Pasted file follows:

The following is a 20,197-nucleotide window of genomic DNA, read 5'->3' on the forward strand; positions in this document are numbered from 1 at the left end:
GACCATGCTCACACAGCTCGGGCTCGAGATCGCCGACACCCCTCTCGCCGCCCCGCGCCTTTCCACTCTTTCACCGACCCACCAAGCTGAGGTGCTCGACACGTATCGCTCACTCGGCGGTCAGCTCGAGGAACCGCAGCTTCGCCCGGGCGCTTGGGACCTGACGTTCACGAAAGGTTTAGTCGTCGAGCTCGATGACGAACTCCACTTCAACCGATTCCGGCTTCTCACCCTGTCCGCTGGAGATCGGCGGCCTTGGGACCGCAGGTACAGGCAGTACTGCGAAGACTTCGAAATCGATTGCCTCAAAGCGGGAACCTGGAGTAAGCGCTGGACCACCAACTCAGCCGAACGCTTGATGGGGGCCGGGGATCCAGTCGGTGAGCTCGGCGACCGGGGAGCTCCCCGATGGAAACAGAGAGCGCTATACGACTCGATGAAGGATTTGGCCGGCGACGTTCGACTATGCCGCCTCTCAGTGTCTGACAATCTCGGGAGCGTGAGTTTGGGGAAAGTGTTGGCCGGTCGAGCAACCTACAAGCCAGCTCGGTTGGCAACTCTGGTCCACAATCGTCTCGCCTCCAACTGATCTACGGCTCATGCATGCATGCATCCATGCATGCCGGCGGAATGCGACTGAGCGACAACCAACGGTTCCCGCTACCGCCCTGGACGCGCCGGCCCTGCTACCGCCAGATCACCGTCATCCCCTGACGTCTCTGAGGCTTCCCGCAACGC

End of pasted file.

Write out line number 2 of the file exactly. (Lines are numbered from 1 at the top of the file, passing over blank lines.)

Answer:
GACCATGCTCACACAGCTCGGGCTCGAGATCGCCGACACCCCTCTCGCCGCCCCGCGCCTTTCCACTCTTTCACCGACCCACCAAGCTGAGGTGCTCGACACGTATCGCTCACTCGGCGGTCAGCTCGAGGAACCGCAGCTTCGCCCGGGCGCTTGGGACCTGACGTTCACGAAAGGTTTAGTCGTCGAGCTCGATGACGAACTCCACTTCAACCGATTCCGGCTTCTCACCCTGTCCGCTGGAGATCGGCGGCCTTGGGACCGCAGGTACAGGCAGTACTGCGAAGACTTCGAAATCGATTGCCTCAAAGCGGGAACCTGGAGTAAGCGCTGGACCACCAACTCAGCCGAACGCTTGATGGGGGCCGGGGATCCAGTCGGTGAGCTCGGCGACCGGGGAGCTCCCCGATGGAAACAGAGAGCGCTATACGACTCGATGAAGGATTTGGCCGGCGACGTTCGACTATGCCGCCTCTCAGTGTCTGACAATCTCGGGAGCGTGAGTTTGGGGAAAGTGTTGGCCGGTCGAGCAACCTACAAGCCAGCTCGGTTGGCAACTCTGGTCCACAATCGTCTCGCCTCCAACTGATCTACGGCTCATGCATGCATGCATCCATGCATGCCGGCGGAATGCGACTGAGCGACAACCAACGGTTCCCGCTACCGCCCTGGACGCGCCGGCCCTGCTACCGCCAGATCACCGTCATCCCCTGACGTCTCTGAGGCTTCCCGCAACGC